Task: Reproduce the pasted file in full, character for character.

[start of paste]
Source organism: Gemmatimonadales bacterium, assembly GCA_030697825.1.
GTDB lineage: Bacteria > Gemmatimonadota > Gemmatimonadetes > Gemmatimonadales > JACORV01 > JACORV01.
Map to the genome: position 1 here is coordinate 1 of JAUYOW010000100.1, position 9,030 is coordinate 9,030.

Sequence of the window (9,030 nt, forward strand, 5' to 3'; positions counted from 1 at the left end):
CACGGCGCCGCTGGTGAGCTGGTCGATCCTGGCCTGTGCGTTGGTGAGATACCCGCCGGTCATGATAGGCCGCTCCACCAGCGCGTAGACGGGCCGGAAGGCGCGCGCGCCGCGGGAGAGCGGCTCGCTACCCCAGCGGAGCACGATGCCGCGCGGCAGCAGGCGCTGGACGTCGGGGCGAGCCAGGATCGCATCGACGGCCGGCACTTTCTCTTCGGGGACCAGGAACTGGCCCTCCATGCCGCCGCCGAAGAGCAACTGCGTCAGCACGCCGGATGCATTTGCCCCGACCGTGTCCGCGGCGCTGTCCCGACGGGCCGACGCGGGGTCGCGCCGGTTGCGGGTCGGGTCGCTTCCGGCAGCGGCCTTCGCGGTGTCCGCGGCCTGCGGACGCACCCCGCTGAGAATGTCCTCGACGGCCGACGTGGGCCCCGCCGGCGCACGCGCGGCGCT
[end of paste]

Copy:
Source organism: Gemmatimonadales bacterium, assembly GCA_030697825.1.
GTDB lineage: Bacteria > Gemmatimonadota > Gemmatimonadetes > Gemmatimonadales > JACORV01 > JACORV01.
Map to the genome: position 1 here is coordinate 1 of JAUYOW010000100.1, position 9,030 is coordinate 9,030.

Sequence of the window (9,030 nt, forward strand, 5' to 3'; positions counted from 1 at the left end):
CACGGCGCCGCTGGTGAGCTGGTCGATCCTGGCCTGTGCGTTGGTGAGATACCCGCCGGTCATGATAGGCCGCTCCACCAGCGCGTAGACGGGCCGGAAGGCGCGCGCGCCGCGGGAGAGCGGCTCGCTACCCCAGCGGAGCACGATGCCGCGCGGCAGCAGGCGCTGGACGTCGGGGCGAGCCAGGATCGCATCGACGGCCGGCACTTTCTCTTCGGGGACCAGGAACTGGCCCTCCATGCCGCCGCCGAAGAGCAACTGCGTCAGCACGCCGGATGCATTTGCCCCGACCGTGTCCGCGGCGCTGTCCCGACGGGCCGACGCGGGGTCGCGCCGGTTGCGGGTCGGGTCGCTTCCGGCAGCGGCCTTCGCGGTGTCCGCGGCCTGCGGACGCACCCCGCTGAGAATGTCCTCGACGGCCGACGTGGGCCCCGCCGGCGCACGCGCGGCGCT